The bullpen also seems to be in a bit better shape...Motte may not be the next Mariano Rivera -- or even the next Jason Isringhausen, for that matter -- but he showed he's learned how to handle the ninth inning in pressure situations. Kyle McClellan, Mitchell Boggs, Scrabble (not going to even try to pretend that I can spell his last name)...these are solid building blocks. The team wants to add another lefty, and there are still some big name late inning guys on the market (such as Ryan Madson) that could make it possible for the Cardinals to be a team that doesn't have to score more than 3 runs a game to win.
On offense, Berkman and Holliday still give the Cardinals some thunder in the middle of the lineup. Add to that a (hopefully) healthy David Freese and Allen Craig, and it could be more than adequate. There are some "ifs" -- will Craig be exposed with more at-bats? Will Freese stay healthy for a full season? Who is going to play shortstop and second base? What about a full year with John Jay as a regular rather than a 4th outfielder? Is Furcal coming back? What about adding Carlos Beltran? Or Jimmy Rollins? Or does the team make a run at Prince Fielder -- who just might decide to take a shorter term deal in hopes of having a second turn on the free agent market in a few years. Regardless of the path they choose, Mozelik has earned a vote a confidence in my opinion. This Cardinals team has felt like a playoff contender every year that he's been in charge, and I don't think that will change in 2012.
And again, I don't think this team was ever going to repeat. It's tough to win a World Series. It is even tougher to do it a second time. That bullseye is on the Cardinals' backs now -- and that was true whether #5 was staying or not. I'm hardly the first or last to say this, but in reality, this probably sets up the Cardinals better for the next 10 years than if Albert had taken the $210 million/9-10 year deal that was reportedly on the table. True, Cardinals fans would probably tolerate a decline in his skills through his late 30's/early 40's more than any other fan base, but the fact remains that Pujols is most likely not going to get any better than he has been for the last 11 years. To pay a premium for those years is not something a successful franchise does. One of the things that made the Atlanta Braves so successful for so long is that they were not afraid to change the individual parts to improve the whole. They weren't afraid to send a good player packing if it meant saving the team from a bad contract that would hinder the team for years. True, they never faced that type of dilemma with a player like Pujols, but the point is the same even if you're only talking about David Justice.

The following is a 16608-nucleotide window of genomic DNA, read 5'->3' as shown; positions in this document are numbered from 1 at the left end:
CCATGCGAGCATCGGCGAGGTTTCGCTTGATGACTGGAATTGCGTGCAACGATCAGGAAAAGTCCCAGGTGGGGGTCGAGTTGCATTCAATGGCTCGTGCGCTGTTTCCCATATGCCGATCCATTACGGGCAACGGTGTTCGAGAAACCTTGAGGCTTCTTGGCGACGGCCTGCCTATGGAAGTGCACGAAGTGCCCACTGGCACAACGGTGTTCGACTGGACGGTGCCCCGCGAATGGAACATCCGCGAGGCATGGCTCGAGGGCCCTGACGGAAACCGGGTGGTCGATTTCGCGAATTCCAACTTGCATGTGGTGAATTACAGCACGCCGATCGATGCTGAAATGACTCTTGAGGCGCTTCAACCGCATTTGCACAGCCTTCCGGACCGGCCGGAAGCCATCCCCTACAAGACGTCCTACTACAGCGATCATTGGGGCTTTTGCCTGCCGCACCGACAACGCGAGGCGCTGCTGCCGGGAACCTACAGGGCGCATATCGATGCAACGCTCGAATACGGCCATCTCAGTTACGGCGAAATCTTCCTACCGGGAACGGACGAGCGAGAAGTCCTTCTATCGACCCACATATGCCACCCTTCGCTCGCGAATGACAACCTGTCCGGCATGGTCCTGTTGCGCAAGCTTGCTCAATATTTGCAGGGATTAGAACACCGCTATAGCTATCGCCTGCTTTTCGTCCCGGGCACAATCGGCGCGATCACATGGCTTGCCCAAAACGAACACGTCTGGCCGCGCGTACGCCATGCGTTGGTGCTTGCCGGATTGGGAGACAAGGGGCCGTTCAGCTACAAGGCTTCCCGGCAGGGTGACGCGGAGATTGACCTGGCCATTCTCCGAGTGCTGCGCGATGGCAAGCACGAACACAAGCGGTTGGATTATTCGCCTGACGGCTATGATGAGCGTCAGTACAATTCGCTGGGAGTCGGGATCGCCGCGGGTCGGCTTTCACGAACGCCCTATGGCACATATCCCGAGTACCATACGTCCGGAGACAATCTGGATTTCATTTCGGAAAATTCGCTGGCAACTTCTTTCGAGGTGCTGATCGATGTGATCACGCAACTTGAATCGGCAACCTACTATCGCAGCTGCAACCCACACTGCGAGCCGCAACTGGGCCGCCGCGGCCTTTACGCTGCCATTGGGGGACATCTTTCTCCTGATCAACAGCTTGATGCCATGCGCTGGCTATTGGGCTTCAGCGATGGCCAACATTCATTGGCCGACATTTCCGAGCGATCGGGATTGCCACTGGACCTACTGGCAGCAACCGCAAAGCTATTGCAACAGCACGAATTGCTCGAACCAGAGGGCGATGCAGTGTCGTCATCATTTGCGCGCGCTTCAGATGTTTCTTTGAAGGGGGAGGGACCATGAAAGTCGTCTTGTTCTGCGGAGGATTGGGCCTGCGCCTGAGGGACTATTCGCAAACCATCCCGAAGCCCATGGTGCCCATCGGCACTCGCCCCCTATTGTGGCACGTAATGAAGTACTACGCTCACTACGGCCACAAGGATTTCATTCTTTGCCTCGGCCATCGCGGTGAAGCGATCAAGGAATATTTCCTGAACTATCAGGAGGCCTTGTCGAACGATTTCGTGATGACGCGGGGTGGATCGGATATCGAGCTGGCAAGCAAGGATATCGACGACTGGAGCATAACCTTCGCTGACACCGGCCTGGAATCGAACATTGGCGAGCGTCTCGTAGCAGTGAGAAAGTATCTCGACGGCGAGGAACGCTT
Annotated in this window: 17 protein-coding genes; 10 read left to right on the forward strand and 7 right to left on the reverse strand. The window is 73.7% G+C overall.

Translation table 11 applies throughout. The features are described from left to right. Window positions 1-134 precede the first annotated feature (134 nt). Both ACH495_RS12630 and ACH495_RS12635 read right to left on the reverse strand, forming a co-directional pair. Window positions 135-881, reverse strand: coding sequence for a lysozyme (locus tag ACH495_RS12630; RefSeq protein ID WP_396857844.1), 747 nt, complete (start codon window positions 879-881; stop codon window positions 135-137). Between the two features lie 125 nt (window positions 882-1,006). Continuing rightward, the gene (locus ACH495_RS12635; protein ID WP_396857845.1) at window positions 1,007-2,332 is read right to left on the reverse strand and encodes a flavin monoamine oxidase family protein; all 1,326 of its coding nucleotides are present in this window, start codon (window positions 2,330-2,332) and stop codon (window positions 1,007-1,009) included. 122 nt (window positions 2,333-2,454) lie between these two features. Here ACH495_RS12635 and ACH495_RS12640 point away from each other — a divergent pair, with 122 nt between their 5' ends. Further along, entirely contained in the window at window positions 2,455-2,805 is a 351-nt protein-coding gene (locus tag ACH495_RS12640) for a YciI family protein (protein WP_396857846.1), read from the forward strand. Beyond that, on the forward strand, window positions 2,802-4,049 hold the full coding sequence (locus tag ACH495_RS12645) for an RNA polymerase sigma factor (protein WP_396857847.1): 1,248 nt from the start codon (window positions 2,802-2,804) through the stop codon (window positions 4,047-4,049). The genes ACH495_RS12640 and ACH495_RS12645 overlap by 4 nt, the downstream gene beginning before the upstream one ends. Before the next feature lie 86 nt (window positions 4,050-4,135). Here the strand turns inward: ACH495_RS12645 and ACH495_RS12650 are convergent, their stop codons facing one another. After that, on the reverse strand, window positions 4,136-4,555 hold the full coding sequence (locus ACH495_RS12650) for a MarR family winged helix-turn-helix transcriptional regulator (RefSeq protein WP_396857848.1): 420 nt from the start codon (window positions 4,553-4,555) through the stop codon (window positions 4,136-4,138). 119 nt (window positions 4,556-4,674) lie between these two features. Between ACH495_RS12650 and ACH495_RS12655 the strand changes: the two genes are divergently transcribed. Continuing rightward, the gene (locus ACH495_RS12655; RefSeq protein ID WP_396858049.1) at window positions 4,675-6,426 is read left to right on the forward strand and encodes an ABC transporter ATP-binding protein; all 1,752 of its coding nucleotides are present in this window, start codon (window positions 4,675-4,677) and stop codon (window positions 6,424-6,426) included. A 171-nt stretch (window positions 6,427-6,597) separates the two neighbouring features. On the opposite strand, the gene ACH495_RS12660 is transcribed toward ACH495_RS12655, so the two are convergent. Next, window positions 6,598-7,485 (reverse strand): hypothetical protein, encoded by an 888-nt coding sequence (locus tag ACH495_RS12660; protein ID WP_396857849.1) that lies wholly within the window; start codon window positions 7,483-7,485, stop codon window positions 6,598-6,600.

So this is a sad day for Cardinals fans, but it isn't really a bad day. The Cardinals still have a good team, and have the financial flexibility to address some things that they would not have had if Albert stayed. Someday, we'll look back fondly on the career of Albert Pujols, who will go into the Hall of Fame as a Cardinal. We'll marvel at the 3 homer game against Texas, the time he put out one of the letters in the in the 'Big Mac' sign, how he played second base for a few innings in 2010 and played a few games at third in 2011. Maybe we'll even be giving him a standing ovation as his #5 is retired (though personally, I'm not quite ready to afford him that honor just yet). But as someone said on twitter yesterday -- "I was a Cardinals fan before Pujols and I'll still be one after Pujols." We root for the birds on the bat. Period. It's a shame that Albert Pujols is no longer wearing them. But it is not the end of the world.